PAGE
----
Two Penn Forest Township supervisors recently met with a handful of area residents to urge them to voice their support of an equal vote for the county tax collection committees.
During a brief press conference Alan Katz, a voting delegate of the Carbon County Tax Collection Committee; and Paul Montemuro, Penn Forest's alternate; talked about their work in getting House Bill 2412 introduced. House Bill 2412, if passed, would amend Act 32 and eliminate the weighted vote system currently in place in the tax collection committee. The weighted vote system is based on a combination of the amount of revenue the municipality or school district collects and its population, in proportion to the revenues collected.
If the bill passes, the amendment states that "the vote shall no longer be weighted. All votes shall be determined by a majority vote of delegates present and each vote cast by a delegate shall equal one vote. If a tax collection committee has adopted bylaws providing for a weighted vote (which Carbon County's Tax Collection Committee voted in favor of in March), the bylaws shall be amended to comply with this paragraph."
Katz explained that the pair have been meeting with numerous state officials about the need to change the act.
According to Katz, the system is flawed and needs to be changed.
"The weighted vote isn't fair to townships or boroughs that make up this committee," he said. "We (townships and boroughs) want to have an equal say."
Montemuro added that legislators and the Pennsylvania State Association of Township Supervisors are in support of the bill and they expect the change to be made by the end of the year.
He explained that in smaller municipalities, the earned income tax, which will be collected through the committee starting in 2012, is their lifeline.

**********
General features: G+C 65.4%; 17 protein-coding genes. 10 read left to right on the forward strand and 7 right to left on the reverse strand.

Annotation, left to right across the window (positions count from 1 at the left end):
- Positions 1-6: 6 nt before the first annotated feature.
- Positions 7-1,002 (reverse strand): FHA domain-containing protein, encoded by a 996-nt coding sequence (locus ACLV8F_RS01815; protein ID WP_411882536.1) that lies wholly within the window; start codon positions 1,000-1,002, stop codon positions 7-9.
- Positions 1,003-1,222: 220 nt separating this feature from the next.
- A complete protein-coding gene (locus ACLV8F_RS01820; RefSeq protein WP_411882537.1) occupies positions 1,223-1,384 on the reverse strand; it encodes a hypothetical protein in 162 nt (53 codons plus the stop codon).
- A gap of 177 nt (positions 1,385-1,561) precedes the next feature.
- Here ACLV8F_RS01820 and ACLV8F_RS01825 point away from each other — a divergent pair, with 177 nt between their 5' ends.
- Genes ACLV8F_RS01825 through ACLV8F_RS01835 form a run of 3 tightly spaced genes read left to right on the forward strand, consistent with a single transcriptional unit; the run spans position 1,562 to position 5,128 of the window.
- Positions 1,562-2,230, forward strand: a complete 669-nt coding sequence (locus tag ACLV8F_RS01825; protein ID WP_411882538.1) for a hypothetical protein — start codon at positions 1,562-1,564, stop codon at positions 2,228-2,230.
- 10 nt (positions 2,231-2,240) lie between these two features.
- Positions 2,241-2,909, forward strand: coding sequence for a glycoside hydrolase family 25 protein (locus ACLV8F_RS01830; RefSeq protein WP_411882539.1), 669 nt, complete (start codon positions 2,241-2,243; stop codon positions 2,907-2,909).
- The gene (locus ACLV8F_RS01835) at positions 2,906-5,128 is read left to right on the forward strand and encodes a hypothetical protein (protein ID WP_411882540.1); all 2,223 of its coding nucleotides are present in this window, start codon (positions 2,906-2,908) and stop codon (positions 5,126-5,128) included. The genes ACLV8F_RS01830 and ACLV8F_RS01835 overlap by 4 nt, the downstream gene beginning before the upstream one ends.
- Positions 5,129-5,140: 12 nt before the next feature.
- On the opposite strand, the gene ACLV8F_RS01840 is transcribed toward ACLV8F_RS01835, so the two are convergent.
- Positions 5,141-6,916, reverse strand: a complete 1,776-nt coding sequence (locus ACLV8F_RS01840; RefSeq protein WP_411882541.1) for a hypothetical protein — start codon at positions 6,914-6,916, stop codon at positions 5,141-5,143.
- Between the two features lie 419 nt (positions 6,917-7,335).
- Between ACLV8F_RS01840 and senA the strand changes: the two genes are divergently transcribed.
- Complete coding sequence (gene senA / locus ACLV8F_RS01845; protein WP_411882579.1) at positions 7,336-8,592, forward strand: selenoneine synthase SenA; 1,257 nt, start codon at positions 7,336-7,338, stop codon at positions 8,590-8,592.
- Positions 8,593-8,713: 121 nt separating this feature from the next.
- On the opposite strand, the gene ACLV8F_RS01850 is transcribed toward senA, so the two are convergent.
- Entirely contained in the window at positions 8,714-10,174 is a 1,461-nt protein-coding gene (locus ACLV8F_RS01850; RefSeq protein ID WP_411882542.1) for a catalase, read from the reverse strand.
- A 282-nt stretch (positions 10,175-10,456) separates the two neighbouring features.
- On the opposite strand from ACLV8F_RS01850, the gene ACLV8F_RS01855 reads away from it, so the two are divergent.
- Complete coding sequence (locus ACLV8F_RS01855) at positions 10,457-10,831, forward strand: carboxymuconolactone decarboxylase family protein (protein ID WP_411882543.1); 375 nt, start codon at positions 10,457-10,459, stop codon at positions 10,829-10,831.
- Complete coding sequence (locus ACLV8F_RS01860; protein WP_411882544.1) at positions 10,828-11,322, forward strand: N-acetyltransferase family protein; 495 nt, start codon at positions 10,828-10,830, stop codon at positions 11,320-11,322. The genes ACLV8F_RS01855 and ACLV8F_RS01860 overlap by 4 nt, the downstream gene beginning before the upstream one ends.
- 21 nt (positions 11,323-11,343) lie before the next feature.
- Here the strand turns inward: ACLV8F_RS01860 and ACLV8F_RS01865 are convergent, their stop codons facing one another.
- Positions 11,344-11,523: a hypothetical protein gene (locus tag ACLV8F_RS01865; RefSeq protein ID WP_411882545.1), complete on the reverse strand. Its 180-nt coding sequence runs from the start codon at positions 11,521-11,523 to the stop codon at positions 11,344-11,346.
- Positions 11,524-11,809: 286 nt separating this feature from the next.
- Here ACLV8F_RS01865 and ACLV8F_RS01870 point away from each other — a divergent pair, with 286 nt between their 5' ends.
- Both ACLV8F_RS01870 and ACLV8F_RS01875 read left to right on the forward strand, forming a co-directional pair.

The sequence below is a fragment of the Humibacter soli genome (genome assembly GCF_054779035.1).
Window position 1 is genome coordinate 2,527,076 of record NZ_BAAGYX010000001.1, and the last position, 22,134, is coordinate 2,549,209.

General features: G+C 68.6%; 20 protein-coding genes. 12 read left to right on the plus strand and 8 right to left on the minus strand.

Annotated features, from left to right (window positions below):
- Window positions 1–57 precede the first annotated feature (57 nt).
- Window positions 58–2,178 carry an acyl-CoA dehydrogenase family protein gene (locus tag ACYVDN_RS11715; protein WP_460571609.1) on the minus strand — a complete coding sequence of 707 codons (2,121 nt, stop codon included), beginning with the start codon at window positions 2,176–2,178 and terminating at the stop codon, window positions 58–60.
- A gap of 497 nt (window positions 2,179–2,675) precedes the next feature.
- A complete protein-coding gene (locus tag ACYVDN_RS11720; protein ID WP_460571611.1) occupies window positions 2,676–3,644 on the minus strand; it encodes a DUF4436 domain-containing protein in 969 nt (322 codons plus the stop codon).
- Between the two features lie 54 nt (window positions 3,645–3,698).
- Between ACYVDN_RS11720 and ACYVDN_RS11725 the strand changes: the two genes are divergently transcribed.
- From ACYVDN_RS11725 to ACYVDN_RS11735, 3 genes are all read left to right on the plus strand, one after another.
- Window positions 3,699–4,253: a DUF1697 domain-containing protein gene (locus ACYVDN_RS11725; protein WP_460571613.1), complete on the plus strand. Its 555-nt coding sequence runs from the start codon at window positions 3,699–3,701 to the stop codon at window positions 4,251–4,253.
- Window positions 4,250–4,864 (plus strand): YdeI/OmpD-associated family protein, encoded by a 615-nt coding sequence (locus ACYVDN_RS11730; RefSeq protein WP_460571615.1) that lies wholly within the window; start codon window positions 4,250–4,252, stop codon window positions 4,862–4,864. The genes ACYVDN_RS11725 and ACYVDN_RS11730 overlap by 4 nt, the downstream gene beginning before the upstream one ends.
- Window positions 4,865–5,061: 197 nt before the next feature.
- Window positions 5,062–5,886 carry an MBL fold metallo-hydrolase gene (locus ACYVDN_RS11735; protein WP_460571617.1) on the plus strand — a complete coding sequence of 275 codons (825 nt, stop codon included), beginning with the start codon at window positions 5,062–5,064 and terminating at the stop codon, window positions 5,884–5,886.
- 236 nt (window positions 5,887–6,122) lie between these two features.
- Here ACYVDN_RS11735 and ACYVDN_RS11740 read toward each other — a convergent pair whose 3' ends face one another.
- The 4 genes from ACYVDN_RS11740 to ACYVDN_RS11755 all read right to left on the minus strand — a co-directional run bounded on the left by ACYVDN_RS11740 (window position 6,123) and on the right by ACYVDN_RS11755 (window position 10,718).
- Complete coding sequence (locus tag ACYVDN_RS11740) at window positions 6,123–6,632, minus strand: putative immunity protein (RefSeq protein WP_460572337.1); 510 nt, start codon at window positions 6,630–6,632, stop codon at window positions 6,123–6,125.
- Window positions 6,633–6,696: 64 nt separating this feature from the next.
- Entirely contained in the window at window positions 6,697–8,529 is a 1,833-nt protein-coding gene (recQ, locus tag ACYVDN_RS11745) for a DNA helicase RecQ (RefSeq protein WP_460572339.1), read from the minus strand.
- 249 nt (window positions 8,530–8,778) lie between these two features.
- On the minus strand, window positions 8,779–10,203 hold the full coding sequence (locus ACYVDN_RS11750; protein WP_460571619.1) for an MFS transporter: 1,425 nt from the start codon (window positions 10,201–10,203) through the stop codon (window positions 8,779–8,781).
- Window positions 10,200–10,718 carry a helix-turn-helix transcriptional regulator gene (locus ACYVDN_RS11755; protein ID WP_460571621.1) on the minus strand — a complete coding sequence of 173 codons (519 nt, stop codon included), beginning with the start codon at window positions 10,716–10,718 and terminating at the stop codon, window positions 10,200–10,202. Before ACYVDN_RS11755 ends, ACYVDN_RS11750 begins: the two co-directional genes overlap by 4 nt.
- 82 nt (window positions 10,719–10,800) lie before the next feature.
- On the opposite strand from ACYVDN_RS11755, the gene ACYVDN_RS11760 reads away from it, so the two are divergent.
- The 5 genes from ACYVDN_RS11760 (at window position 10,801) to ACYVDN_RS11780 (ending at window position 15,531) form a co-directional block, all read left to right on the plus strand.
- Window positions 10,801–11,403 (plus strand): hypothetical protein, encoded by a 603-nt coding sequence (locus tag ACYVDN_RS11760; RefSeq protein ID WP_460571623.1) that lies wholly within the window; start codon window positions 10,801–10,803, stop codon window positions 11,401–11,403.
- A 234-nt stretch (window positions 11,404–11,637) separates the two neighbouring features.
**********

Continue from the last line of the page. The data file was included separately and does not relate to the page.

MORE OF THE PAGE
"Smaller townships need their earned income taxes to pay the bills," he said, adding that in some cases the earned income tax received is 90 percent of the total income a municipality operates on.
Currently, Montemuro stated, under the weighted vote, four school districts Panther Valley, Lehighton, Palmerton, and Jim Thorpe control a large portion of the vote and when the money collected will be distributed.
"We want the power back in the hands of the townships," Montemuro said.
Katz and Montemuro urged residents to send letters and e-mails to state Rep. David Levdansky, majority chairman of the House finance committee. He can be reached at email@example.com or 127 Irvis Office Building, Harriburg, PA 17120-2039.
Katz asks that anyone who sends a letter regarding House Bill 2412 to carbon copy him at firstname.lastname@example.org.
The pair is also extending an invitation to PSATS and all other interested townships to join Penn Forest Township at their meeting with Rep. Levdansky on Tuesday.
The county tax collection committee was formed because of Act 32 of 2008, which amends the Local Tax Enabling Act.
Under Act 32, counties are now required to form a countywide collection committee and delegate one tax collector who will be responsible for the collection of earned income tax. Act 32 takes effect in 2012.
This new law states that this reduction in the amount of earned income tax collectors will provide for quicker money turnarounds, which means municipalities and school districts will get paid sooner.
The Carbon County Tax Collection Committee members include delegates from Jim Thorpe, Kidder Township, Penn Forest Township, East Penn Township, Franklin Township, Lehighton, Mahoning Township, Parryville, Weissport, Bowmanstown, Lower Towamensing Township, Palmerton, Towamensing Township, Lansford, Nesquehoning, Summit Hill, Coaldale, East Side, Lausanne Township, Lehigh Township, Packer Township, and Weatherly; as well as Jim Thorpe, Lehighton, Palmerton, Panther Valley and Weatherly school districts.
More information on Act 32 can be found at www.act32info.com.
The next scheduled meeting of the tax collection committee is May 19, at 7:30 p.m. in the LGI room at Jim Thorpe Area High School.